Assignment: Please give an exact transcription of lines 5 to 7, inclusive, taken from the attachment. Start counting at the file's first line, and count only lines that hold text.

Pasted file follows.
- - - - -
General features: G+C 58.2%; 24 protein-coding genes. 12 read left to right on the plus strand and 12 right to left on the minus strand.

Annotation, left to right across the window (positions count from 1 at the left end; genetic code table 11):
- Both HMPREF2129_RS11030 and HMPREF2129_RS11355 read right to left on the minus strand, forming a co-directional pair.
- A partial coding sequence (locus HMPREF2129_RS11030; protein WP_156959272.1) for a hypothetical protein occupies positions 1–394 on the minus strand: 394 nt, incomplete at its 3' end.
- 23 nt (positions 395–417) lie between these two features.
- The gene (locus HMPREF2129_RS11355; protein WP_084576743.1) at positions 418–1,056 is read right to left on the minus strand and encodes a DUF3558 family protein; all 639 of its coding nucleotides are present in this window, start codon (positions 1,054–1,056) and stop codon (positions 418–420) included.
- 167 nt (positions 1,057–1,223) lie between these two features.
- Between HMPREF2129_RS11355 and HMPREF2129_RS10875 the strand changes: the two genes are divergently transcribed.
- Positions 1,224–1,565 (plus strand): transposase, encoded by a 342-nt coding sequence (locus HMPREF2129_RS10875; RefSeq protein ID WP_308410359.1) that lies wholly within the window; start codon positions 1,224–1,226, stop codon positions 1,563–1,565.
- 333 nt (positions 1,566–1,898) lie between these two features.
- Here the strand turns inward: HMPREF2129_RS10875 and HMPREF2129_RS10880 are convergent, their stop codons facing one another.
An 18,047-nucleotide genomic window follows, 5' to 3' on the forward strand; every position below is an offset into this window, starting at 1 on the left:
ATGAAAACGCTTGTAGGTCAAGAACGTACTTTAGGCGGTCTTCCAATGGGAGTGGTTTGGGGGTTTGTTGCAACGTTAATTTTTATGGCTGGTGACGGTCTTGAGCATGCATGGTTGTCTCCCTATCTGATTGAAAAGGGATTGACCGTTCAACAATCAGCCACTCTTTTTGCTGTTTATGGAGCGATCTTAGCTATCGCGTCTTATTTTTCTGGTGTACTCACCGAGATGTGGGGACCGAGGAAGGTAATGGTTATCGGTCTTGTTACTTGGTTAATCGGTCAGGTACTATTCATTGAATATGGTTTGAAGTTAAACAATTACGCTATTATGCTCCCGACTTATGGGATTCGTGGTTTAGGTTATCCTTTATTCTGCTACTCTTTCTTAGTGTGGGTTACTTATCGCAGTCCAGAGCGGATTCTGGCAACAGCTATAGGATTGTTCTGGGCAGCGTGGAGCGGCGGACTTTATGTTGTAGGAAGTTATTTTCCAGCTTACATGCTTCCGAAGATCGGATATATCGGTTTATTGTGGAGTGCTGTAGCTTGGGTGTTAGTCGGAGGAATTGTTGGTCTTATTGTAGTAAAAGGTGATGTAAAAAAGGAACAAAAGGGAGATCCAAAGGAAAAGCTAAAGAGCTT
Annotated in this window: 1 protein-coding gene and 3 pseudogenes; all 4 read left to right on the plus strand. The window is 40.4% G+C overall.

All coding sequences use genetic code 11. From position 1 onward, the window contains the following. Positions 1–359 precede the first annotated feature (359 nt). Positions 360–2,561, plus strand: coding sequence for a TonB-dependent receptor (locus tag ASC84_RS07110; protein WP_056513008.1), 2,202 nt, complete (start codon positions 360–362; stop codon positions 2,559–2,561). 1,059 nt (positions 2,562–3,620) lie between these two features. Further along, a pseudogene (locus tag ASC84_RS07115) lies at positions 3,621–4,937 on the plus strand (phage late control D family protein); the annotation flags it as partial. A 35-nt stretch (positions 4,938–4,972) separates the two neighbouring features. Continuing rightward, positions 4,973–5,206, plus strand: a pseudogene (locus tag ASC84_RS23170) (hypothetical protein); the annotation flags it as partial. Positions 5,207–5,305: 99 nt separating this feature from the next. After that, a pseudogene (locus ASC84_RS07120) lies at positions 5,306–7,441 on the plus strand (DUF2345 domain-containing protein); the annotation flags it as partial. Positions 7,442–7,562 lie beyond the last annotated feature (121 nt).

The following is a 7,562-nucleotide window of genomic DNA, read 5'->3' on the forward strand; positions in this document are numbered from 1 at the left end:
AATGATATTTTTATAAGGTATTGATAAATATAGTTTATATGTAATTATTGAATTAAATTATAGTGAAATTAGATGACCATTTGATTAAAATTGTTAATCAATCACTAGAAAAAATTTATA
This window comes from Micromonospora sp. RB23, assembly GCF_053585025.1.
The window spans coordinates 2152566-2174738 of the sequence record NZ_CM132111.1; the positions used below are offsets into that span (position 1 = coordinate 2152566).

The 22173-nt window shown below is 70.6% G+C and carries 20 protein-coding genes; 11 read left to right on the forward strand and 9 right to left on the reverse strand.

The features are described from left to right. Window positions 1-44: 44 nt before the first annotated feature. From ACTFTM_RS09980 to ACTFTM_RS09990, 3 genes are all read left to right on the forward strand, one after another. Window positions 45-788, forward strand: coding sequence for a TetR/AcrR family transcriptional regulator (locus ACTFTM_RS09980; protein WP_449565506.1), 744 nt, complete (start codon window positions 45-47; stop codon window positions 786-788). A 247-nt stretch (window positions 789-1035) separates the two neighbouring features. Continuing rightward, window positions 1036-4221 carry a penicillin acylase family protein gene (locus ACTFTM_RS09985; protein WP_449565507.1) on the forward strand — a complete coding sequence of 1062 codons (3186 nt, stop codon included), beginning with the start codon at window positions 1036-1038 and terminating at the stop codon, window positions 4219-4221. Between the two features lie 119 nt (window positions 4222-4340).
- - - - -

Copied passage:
- 23 nt (positions 395–417) lie between these two features.
- The gene (locus HMPREF2129_RS11355; protein WP_084576743.1) at positions 418–1,056 is read right to left on the minus strand and encodes a DUF3558 family protein; all 639 of its coding nucleotides are present in this window, start codon (positions 1,054–1,056) and stop codon (positions 418–420) included.
- 167 nt (positions 1,057–1,223) lie between these two features.